Also, I am not performing due diligence or media analysis, so duplicate filtering and high precision are critical.  I do not want five variants on the same AP story or passing mentions of companies in the twelfth paragraph of an article.  I also am not interested in stock market news as it is ephemeral.

I provided the above as I use information services to meet specific workflow needs.  Your needs may differ.  Here is how I achieve the above objectives (in order of importance):

  • FirstRain – I have used FirstRain for five years.  They have extremely high precision meaning that stories are almost always about the topic in question.  They include a FirstTweets feature which provides ten Tweets about my subject.  Instead of simply looking for Twitter keywords, they follow the Twitter links and analyze the linked content.  Thus, FirstTweets provides me with side door access to blogs, company website posts, and social media.  I am setup to receive daily news for companies and industries and can explore their news archive by company, industry, or business topic.  SUBSCRIPTION SERVICE
  • Owler – Owler combines semantic mining of open web news with social media crawling (Blogs, YouTube, and Vimeo), polling (e.g. CEO and transaction favorability), crowdsourcing (e.g. company size estimates and competitors), and editorial resources.  Editors review story tagging to improve precision and collect funding and M&A information.  I receive daily alerts of news and social media that complements FirstRain well.  I also receive editorially created M&A and funding alerts that provide transaction details and company overviews along with curated story hyperlinks.  FREE SERVICE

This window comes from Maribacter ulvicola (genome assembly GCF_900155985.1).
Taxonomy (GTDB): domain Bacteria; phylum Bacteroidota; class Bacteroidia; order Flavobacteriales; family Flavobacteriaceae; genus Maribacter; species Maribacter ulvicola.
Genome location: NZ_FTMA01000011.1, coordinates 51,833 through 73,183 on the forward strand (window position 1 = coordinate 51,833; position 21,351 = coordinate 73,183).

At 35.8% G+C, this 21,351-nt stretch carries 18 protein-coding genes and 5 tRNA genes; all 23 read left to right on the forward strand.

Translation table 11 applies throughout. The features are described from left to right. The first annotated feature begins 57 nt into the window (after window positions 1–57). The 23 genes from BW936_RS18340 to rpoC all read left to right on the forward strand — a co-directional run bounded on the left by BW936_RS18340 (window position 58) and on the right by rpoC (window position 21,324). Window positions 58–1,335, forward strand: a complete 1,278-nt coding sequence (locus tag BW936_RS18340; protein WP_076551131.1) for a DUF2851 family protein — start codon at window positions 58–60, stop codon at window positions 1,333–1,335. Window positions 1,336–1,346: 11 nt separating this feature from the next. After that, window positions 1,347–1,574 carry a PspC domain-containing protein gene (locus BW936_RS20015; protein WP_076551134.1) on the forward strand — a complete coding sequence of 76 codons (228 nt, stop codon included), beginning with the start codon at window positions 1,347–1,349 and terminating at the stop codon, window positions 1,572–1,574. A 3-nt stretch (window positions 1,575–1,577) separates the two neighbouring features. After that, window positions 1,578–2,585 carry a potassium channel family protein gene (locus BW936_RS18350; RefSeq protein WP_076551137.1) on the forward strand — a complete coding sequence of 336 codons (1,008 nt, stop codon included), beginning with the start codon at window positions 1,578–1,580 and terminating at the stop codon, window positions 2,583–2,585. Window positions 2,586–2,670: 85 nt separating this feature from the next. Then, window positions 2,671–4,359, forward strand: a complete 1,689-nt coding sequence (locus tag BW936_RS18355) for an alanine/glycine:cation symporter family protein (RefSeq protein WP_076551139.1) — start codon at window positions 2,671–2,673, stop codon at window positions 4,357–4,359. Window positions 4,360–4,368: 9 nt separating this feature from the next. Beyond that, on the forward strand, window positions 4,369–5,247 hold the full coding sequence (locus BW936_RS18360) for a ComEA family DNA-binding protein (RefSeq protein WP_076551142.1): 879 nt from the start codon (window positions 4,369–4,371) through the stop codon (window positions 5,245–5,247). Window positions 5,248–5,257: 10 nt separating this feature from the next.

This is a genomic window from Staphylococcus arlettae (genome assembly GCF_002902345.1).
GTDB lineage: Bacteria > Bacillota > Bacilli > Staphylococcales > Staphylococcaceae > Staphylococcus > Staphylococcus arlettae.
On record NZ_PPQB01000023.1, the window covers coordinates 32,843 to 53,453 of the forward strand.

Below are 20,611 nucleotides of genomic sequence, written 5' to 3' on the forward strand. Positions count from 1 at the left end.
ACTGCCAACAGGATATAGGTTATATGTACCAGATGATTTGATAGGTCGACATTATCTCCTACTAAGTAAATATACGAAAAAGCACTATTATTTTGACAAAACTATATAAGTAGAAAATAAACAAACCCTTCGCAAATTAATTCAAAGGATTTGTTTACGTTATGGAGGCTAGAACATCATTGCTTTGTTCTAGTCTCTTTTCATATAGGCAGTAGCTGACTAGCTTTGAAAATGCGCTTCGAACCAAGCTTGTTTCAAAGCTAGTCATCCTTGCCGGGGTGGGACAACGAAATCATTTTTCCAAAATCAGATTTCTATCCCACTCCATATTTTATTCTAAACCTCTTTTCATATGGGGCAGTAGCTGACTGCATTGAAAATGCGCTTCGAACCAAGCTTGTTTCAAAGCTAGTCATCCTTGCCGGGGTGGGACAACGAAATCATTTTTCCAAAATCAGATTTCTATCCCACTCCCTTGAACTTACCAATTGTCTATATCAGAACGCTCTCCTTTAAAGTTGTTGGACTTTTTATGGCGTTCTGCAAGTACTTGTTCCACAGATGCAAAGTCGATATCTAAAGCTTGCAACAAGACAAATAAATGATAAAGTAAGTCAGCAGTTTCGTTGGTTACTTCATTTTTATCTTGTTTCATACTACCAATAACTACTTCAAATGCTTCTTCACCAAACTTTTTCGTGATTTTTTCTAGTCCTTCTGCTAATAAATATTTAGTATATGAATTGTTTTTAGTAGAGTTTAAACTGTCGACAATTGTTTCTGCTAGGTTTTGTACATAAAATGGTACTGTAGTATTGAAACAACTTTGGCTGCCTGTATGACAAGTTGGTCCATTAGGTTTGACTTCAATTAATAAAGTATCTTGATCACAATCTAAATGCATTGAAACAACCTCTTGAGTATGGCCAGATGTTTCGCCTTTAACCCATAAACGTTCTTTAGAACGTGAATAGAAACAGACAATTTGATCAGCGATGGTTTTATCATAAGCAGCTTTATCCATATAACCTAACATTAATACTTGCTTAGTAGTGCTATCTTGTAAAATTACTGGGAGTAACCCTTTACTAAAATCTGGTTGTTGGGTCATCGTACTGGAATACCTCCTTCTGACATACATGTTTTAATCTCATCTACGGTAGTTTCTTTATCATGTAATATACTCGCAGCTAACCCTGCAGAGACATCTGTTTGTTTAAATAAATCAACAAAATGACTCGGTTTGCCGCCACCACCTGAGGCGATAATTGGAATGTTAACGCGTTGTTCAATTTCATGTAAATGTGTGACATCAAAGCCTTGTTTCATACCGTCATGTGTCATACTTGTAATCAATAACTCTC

• Feedly – I use Feedly as my RSS portal.  I have it setup for company blogs, industry analysts, trade publications, and a few individual bloggers.  I generally use Feedly as a backup system to make sure I haven’t missed a story or for when my newsletter is short and I’m looking for additional ideas. FREE SERVICE
  • Seeking Alpha – I have a short list of public companies that I cover with earnings news flashes.  Seeking Alpha provides me with alerts on transcripts, filings, and investor analysis (I generally ignore the investor analysis).  The key things for me are the earnings bullets and transcripts. FREE SERVICE
  • Trade Publications – I am setup for weekly feeds of a few trade publications.  FREE SERVICES
  • Factiva – Factiva is a subscription service, but I can access it through my alma mater’s library.  I generally access Factiva only a few times per quarter for archival research (they go back over thirty years) or Wall Street Journal articles (Factiva and the WSJ are both owned by News Corp).  SUBSCRIPTION SERVICE
  • YouTube – I have setup the corporate YouTube sites for many of the companies I follow.  YouTube provides corporate positioning videos, product demos, webinars, conference keynotes, and training tips.  I live in YouTube the week of Dreamforce (SFDC’s annual show) as I am not able to attend the show. FREE SERVICE

I also have licenses to various sales intelligence services but do not use them generally for my newsletter as it could bias my research.  If you have access to a subscription sales intelligence service (e.g. InsideView, Avention, Hoover’s) or news service (e.g. Factiva or LexisNexis), it can also be part of your aggregation mix.

LN Company Dossier: What Could Have Been

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LexisNexis Company Dossier Company Overview for FedEx